2008 Mug shot of Roderick Ferrell.
|Born||Roderrick Justin Ferrell
March 28, 1980
Murray, Kentucky, U.S.
|Life sentence without parole|
|Incarcerated in Columbia Annex|
|Conviction(s)||Felony Murder, Burglary, Armed Robbery,|
Roderrick Justin "Rod" Ferrell (born March 28, 1980) was a member of a loose-knit gang of teenagers from Murray, Kentucky, known as the "Vampire Clan". In 1998, Ferrell pled guilty to the double slaying of a couple from Eustis, Florida, becoming the youngest person in the United States on Death Row. Originally sentenced to death, Ferrell's penalty has since been reduced to life without parole. Ferrell told people that he was a 500-year-old vampire named Vesago. He was also diagnosed with Asperger's Syndrome.
On November 25, 1996 (the week of Thanksgiving), Naomi Ruth Queen and Richard Wendorf were found by their daughter Jennifer Wendorf, beaten to death in their Eustis home. While 49-year-old Richard Wendorf was asleep on his couch and Ruth was in the shower, Ferrell and accomplice Howard Scott Anderson had entered the home through the unlocked garage, picking up the murder weapon. Before Richard had even awakened, Ferrell beat him multiple times with a crowbar, fracturing both his skull and ribs, almost instantly knocking him out, and killing him shortly thereafter. When Ruth had found Ferrell and Anderson in the home moments later, Ferrell bludgeoned her to death, bashing her head with the crowbar. He claimed in his confession, however, that in his original plan, he was going to allow Naomi Ruth to live, but she first attacked him by lunging at him and throwing a very hot cup of coffee on him, which angered him and made him change his mind and kill her also. Richard was found bearing burn marks in the shape of a V. It was said that the V was Ferrell's symbol, which he accompanied with a dot for each person he considered to be in his vampire cult.
The victims were the parents of Heather Wendorf, a long-time friend of Rod's whom he was helping run away from a home that she described as "hell". Heather and the other girls that were with Ferrell and Anderson were not at the Wendorf home when the murders took place, Charity and her friend Dana had driven Heather to her boyfriend's apartment so Heather could say good-bye before leaving for New Orleans, leaving Roderrick and Scott outside the Wendorf home.
After four days of driving through four states, the group was found in Baton Rouge, Louisiana. It is believed that Ferrell liked a video arcade in New Orleans, and they were headed there. One of the girls, Charity Keesee, placed a call to her mother in South Dakota. The group needed money, and Charity thought her mother could help them. However, Keesee's mother informed the police about her whereabouts and helped police trick Ferrell, Wendorf, and the rest of the teens into going to a local Howard Johnson's hotel, where they were arrested by waiting law enforcement. The four were held at a Baton Rouge jail for a week before being extradited back to Florida, where they were initially booked at the Lake County Jail. They were later moved to a juvenile facility in Ocala.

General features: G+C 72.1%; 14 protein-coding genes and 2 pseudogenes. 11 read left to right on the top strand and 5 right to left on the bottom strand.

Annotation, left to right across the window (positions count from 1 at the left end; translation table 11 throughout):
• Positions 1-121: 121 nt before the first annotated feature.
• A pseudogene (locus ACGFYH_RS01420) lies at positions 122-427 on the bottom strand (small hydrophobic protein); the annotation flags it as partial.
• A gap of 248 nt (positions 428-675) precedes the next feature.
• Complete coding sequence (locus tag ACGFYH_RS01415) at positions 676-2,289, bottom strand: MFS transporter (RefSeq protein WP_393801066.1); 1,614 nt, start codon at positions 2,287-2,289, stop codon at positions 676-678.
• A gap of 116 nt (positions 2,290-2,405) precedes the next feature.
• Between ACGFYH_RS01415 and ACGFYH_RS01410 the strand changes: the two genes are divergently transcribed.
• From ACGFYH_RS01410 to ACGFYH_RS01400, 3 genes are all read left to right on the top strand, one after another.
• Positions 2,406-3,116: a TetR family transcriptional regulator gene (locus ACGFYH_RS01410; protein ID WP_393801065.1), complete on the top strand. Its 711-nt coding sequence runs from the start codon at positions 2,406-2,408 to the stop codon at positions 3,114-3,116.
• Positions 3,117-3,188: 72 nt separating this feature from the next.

On February 12, 1998, then-seventeen-year-old Ferrell pled guilty to the murders, claiming that the others traveling with him were innocent except Scott Anderson, who was simply an accessory. Ferrell pled guilty to two counts of felony murder and was sentenced to death by the Judge Jerry T. Lockett. Charity Keesee was convicted of two counts of third degree murder, robbery with a gun or deadly weapon and burglary armed with weapon or explosives. She was sentenced to 10.5 years in state prison. Dana Cooper was convicted of those charges as well, but was given a 17.5 year prison sentence. Anderson was convicted of the same charges as Ferrell and was sentenced to life in prison.
For two years, Ferrell held the record as the youngest inmate on death row until November 2000, when the Florida Supreme Court reduced his sentence to life in prison. Because Florida had long abolished parole, the sentence is without it. Keesee was released from prison in March, 2006 and Cooper was released from prison in October, 2011.
In January 2013, an appellate court has tossed out the latest attempts by convicted Roderrick Ferrell and Howard Scott Anderson to get a new sentencing hearing.
- "Vampire cult town shrinks under national spotlight", Lubbock Avalanche-Journal / Associated Press. December 2, 1996.
- Hallifax, Jackie. "Death sentence for cult leader reduced", Sun Sentinel. November 10, 2000.
- Florida v. Rod Ferrell - "The Vampire Cult Slaying Case", Court TV. June 22, 2001.[dead link]
- Jones, Aphrodite. The Embrace: A True Vampire Story. June 1, 2000. ISBN 0-671-03467-7.
- Seigenthaler, John. MSNBC Investigates, MSNBC. October 26, 2002.
- "The Vampire Clan" profile provided by sacrosanctum.org